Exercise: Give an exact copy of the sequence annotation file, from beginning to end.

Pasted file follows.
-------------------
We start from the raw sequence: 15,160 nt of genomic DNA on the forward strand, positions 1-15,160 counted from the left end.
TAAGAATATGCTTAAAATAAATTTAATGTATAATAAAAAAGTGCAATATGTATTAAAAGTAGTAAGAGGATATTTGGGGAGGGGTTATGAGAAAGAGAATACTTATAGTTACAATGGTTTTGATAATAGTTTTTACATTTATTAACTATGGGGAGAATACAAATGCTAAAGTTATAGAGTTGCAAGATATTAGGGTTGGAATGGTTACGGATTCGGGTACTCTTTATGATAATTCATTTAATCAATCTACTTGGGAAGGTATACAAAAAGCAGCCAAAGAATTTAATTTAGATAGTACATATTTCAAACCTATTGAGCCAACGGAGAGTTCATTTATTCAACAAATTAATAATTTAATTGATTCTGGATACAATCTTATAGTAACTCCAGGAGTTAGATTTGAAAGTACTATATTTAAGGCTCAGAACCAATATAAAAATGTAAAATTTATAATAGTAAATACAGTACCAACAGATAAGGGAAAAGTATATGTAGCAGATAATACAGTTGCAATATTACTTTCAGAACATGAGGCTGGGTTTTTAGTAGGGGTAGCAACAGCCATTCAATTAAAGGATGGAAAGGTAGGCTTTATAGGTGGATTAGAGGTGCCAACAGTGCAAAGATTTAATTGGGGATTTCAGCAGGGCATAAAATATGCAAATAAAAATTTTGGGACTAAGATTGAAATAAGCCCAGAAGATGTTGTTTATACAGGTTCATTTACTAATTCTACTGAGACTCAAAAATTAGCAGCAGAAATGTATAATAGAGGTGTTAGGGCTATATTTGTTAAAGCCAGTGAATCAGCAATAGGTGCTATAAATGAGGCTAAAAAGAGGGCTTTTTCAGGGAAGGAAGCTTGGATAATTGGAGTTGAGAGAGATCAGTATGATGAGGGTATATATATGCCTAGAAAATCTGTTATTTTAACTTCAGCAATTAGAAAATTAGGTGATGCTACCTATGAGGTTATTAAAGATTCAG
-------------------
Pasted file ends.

We start from the raw sequence: 15,160 nt of genomic DNA on the forward strand, positions 1-15,160 counted from the left end.
TAAGAATATGCTTAAAATAAATTTAATGTATAATAAAAAAGTGCAATATGTATTAAAAGTAGTAAGAGGATATTTGGGGAGGGGTTATGAGAAAGAGAATACTTATAGTTACAATGGTTTTGATAATAGTTTTTACATTTATTAACTATGGGGAGAATACAAATGCTAAAGTTATAGAGTTGCAAGATATTAGGGTTGGAATGGTTACGGATTCGGGTACTCTTTATGATAATTCATTTAATCAATCTACTTGGGAAGGTATACAAAAAGCAGCCAAAGAATTTAATTTAGATAGTACATATTTCAAACCTATTGAGCCAACGGAGAGTTCATTTATTCAACAAATTAATAATTTAATTGATTCTGGATACAATCTTATAGTAACTCCAGGAGTTAGATTTGAAAGTACTATATTTAAGGCTCAGAACCAATATAAAAATGTAAAATTTATAATAGTAAATACAGTACCAACAGATAAGGGAAAAGTATATGTAGCAGATAATACAGTTGCAATATTACTTTCAGAACATGAGGCTGGGTTTTTAGTAGGGGTAGCAACAGCCATTCAATTAAAGGATGGAAAGGTAGGCTTTATAGGTGGATTAGAGGTGCCAACAGTGCAAAGATTTAATTGGGGATTTCAGCAGGGCATAAAATATGCAAATAAAAATTTTGGGACTAAGATTGAAATAAGCCCAGAAGATGTTGTTTATACAGGTTCATTTACTAATTCTACTGAGACTCAAAAATTAGCAGCAGAAATGTATAATAGAGGTGTTAGGGCTATATTTGTTAAAGCCAGTGAATCAGCAATAGGTGCTATAAATGAGGCTAAAAAGAGGGCTTTTTCAGGGAAGGAAGCTTGGATAATTGGAGTTGAGAGAGATCAGTATGATGAGGGTATATATATGCCTAGAAAATCTGTTATTTTAACTTCAGCAATTAGAAAATTAGGTGATGCTACCTATGAGGTTATTAAAGATTCAG